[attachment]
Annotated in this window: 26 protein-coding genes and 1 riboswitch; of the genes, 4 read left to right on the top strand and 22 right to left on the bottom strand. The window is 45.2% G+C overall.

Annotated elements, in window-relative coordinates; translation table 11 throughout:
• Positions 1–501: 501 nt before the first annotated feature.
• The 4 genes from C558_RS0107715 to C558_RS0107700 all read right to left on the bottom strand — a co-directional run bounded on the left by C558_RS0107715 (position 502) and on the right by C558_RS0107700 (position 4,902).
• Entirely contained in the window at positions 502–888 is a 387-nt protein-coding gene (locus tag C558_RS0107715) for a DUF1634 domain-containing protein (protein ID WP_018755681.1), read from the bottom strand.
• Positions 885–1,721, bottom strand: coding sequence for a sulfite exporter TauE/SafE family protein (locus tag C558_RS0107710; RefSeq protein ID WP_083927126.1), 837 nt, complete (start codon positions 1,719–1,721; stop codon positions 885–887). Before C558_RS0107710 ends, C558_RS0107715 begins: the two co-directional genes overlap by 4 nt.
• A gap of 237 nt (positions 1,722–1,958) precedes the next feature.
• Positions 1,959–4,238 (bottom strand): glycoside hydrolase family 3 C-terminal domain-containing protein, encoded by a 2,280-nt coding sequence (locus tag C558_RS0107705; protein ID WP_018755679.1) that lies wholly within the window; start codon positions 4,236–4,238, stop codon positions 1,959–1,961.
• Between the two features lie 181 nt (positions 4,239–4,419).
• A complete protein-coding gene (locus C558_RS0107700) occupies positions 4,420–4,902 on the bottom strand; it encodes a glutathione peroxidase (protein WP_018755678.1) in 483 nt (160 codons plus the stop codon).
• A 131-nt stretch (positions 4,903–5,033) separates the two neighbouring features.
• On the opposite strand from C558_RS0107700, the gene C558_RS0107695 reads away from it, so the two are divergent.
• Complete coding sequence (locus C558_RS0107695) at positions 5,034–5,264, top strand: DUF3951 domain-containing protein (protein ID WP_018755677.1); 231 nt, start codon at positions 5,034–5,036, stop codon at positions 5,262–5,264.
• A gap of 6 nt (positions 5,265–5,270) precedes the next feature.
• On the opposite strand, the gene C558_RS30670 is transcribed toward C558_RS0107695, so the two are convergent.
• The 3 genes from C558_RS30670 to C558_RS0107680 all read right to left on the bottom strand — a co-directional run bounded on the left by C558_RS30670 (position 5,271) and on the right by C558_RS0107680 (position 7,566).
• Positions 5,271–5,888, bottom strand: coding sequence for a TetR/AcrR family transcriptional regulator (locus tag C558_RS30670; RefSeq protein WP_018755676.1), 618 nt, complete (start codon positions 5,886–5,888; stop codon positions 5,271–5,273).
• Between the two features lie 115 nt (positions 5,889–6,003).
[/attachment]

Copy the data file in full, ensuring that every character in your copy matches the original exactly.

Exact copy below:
Annotated in this window: 26 protein-coding genes and 1 riboswitch; of the genes, 4 read left to right on the top strand and 22 right to left on the bottom strand. The window is 45.2% G+C overall.

Annotated elements, in window-relative coordinates; translation table 11 throughout:
• Positions 1–501: 501 nt before the first annotated feature.
• The 4 genes from C558_RS0107715 to C558_RS0107700 all read right to left on the bottom strand — a co-directional run bounded on the left by C558_RS0107715 (position 502) and on the right by C558_RS0107700 (position 4,902).
• Entirely contained in the window at positions 502–888 is a 387-nt protein-coding gene (locus tag C558_RS0107715) for a DUF1634 domain-containing protein (protein ID WP_018755681.1), read from the bottom strand.
• Positions 885–1,721, bottom strand: coding sequence for a sulfite exporter TauE/SafE family protein (locus tag C558_RS0107710; RefSeq protein ID WP_083927126.1), 837 nt, complete (start codon positions 1,719–1,721; stop codon positions 885–887). Before C558_RS0107710 ends, C558_RS0107715 begins: the two co-directional genes overlap by 4 nt.
• A gap of 237 nt (positions 1,722–1,958) precedes the next feature.
• Positions 1,959–4,238 (bottom strand): glycoside hydrolase family 3 C-terminal domain-containing protein, encoded by a 2,280-nt coding sequence (locus tag C558_RS0107705; protein ID WP_018755679.1) that lies wholly within the window; start codon positions 4,236–4,238, stop codon positions 1,959–1,961.
• Between the two features lie 181 nt (positions 4,239–4,419).
• A complete protein-coding gene (locus C558_RS0107700) occupies positions 4,420–4,902 on the bottom strand; it encodes a glutathione peroxidase (protein WP_018755678.1) in 483 nt (160 codons plus the stop codon).
• A 131-nt stretch (positions 4,903–5,033) separates the two neighbouring features.
• On the opposite strand from C558_RS0107700, the gene C558_RS0107695 reads away from it, so the two are divergent.
• Complete coding sequence (locus C558_RS0107695) at positions 5,034–5,264, top strand: DUF3951 domain-containing protein (protein ID WP_018755677.1); 231 nt, start codon at positions 5,034–5,036, stop codon at positions 5,262–5,264.
• A gap of 6 nt (positions 5,265–5,270) precedes the next feature.
• On the opposite strand, the gene C558_RS30670 is transcribed toward C558_RS0107695, so the two are convergent.
• The 3 genes from C558_RS30670 to C558_RS0107680 all read right to left on the bottom strand — a co-directional run bounded on the left by C558_RS30670 (position 5,271) and on the right by C558_RS0107680 (position 7,566).
• Positions 5,271–5,888, bottom strand: coding sequence for a TetR/AcrR family transcriptional regulator (locus tag C558_RS30670; RefSeq protein WP_018755676.1), 618 nt, complete (start codon positions 5,886–5,888; stop codon positions 5,271–5,273).
• Between the two features lie 115 nt (positions 5,889–6,003).